A technique to map the differing response of Salmonella to conditions in the human body has been uncovered by scientists.
The study has implications for the future design of drugs and vaccines to be specifically targeted against the strategies used by Salmonella to become active inside the human body.
Salmonella was exposed to 22 lab environments that mimic conditions found in humans to see the effects on individual genes in the bacteria.
S. Typhimurium can adapt its transcriptional program within four minutes when it encounters a new environment, according to Rolfe et al (2012).
The researchers from the University of Liverpool and Trinity College Dublin examined the effect of these environments on the 4,742 genes in the bacterium and determined which conditions ‘turned on’ each gene.
Bacterial transcriptional networks consist of hundreds of transcription factors and thousands of promoters, said Hinton et al.
However, the complexity of transcription in a bacterial pathogen and the effect of environments encountered during infection still need to be established.
The results reveal the details of gene expression that is required when Salmonella infects people.
Exposure to oxygen-limited conditions causes the activation of genes which enable the bacteria to stick a syringe-like structure into the gut wall to cause diarrhoea.
Once inside the lining to the gut, immune defence chemicals prompt it to be engulfed by macrophages – the cells that normally kill bacteria, said the researchers.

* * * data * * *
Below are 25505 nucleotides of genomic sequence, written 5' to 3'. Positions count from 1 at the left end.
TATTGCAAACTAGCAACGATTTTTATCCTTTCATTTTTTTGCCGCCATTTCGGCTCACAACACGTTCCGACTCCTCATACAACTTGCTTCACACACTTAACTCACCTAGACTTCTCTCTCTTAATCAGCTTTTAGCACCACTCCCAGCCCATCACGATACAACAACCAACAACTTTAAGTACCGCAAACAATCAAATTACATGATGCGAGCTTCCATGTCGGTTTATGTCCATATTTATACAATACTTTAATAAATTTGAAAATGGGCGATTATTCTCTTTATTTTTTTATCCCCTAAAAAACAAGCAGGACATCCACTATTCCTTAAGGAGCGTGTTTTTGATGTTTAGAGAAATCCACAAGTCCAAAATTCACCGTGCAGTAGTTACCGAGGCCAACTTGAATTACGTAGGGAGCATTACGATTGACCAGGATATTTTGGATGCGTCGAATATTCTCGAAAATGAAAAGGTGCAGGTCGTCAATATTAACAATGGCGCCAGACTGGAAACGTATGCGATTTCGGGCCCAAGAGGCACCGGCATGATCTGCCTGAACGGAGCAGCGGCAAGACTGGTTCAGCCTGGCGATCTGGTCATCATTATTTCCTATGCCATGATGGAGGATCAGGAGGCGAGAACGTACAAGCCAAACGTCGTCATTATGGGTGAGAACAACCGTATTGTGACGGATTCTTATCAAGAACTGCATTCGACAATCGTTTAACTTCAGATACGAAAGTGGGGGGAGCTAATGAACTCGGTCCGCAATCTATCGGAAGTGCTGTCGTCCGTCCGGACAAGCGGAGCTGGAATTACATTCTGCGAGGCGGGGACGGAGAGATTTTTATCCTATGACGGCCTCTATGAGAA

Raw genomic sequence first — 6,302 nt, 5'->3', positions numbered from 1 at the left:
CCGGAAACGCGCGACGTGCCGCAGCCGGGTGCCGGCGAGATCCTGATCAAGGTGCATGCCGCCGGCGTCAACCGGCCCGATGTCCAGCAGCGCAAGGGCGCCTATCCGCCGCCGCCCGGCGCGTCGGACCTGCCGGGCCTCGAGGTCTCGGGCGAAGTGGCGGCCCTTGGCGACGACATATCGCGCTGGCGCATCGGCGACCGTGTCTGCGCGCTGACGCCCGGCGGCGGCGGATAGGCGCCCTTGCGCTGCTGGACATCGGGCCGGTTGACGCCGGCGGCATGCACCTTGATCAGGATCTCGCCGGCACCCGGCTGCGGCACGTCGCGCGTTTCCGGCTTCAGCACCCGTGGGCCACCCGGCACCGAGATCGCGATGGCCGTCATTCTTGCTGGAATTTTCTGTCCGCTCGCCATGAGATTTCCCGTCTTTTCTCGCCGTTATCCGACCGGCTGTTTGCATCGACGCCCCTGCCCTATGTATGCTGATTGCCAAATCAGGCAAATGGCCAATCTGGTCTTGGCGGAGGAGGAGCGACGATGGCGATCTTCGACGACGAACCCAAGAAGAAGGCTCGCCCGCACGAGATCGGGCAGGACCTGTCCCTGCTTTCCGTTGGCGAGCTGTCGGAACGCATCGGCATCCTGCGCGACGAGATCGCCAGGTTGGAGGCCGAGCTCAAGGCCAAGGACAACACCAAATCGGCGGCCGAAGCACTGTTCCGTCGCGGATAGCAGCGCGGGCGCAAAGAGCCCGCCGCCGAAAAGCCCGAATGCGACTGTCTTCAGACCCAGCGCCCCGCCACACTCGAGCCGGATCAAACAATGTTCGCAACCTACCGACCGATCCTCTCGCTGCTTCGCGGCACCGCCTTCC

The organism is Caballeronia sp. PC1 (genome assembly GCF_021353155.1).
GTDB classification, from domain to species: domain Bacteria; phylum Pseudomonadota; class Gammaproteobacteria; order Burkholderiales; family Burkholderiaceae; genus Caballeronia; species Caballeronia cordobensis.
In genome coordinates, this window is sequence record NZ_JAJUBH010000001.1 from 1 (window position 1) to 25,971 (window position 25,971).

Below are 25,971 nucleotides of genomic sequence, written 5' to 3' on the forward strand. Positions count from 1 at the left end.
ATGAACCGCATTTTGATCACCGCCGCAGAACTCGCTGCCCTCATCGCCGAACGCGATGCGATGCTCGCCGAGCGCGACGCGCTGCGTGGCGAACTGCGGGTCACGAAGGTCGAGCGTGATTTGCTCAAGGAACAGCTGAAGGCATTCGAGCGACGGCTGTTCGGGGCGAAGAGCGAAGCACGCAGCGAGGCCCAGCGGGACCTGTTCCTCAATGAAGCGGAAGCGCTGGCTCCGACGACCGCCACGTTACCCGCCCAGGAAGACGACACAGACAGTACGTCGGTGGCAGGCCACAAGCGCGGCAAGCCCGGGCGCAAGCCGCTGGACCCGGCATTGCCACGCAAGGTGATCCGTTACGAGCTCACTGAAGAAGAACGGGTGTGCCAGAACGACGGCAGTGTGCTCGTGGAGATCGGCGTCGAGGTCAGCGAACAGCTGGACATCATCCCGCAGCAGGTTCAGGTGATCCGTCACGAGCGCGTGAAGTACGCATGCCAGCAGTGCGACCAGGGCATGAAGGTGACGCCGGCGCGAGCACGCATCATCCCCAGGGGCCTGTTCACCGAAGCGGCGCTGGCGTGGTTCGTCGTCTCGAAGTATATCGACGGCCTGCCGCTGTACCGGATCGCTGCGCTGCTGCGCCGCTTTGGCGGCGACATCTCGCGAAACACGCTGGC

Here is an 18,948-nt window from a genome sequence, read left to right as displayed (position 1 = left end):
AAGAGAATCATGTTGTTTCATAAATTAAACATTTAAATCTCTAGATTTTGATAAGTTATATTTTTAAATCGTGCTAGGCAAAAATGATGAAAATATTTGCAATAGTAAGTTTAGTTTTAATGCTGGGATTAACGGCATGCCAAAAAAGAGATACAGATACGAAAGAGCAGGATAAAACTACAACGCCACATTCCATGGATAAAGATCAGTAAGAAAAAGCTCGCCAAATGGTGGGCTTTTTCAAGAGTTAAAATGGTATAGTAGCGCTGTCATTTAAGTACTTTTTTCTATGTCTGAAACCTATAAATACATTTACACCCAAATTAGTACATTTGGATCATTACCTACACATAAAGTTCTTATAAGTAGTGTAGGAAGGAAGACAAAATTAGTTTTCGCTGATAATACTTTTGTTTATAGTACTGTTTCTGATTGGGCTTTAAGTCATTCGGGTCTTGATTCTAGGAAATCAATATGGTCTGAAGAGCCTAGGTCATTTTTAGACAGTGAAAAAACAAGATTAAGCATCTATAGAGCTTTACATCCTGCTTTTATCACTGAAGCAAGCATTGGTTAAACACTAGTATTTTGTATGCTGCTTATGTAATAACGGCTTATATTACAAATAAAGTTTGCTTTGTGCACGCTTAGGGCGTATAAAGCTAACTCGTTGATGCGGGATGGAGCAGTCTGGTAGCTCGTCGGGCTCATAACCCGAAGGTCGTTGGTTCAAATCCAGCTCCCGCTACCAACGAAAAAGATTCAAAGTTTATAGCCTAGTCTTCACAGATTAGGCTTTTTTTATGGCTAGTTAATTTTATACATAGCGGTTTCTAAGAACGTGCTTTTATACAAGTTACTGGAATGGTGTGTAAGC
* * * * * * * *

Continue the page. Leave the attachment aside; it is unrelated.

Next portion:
However, the bacteria have evolved to thrive inside the protective cells, by switching on genes that neutralise the lethal abilities of macrophages.
Doctors are reluctant to use antibiotics to treat Salmonellosis to avoid creating resistant strains of the bacterium.
RNA-seq has become the best tool to study bacterial transcriptomes because of its high resolution, reliability, and dynamic range, said the study funded by Science Foundation Ireland and the University of Liverpool.
They developed an approach to identify most bacterial promoters and sRNAs, by pooling RNA from different growth conditions to create two cDNA libraries (dRNA-seq and RNA-seq).
Salmonella microbes enter the stomach, and intestine, and then invade human cells. The changing environments were mimicked by altering levels of acidity, oxygen, different temperatures and nitric oxide in lab experiments.
“During infection of a host, Salmonella encounters many different and changing environments to which the bacteria must adapt,” said the researchers.
The data show that 86% of Salmonella genes are expressed in at least one environment.
The method is transferrable to all bacteria and more diseases could be studied using the same approach.
Source: Cell Host Microbe
Online ahead of print, doi: 10.1016/j.chom.2013.11.010
“An Infection-Relevant Transcriptomic Compendium for Salmonella enterica Serovar Typhimurium”
Authors: Carsten Kroger, Aoife Colgan, Shabarinath Srikumar, Kristian Handler, Sathesh K. Sivasankaran, Disa L. Hammarlof, Rocıo Canals, Joe E. Grissom, Tyrrell Conway, Karsten Hokamp and Jay C.D. Hinton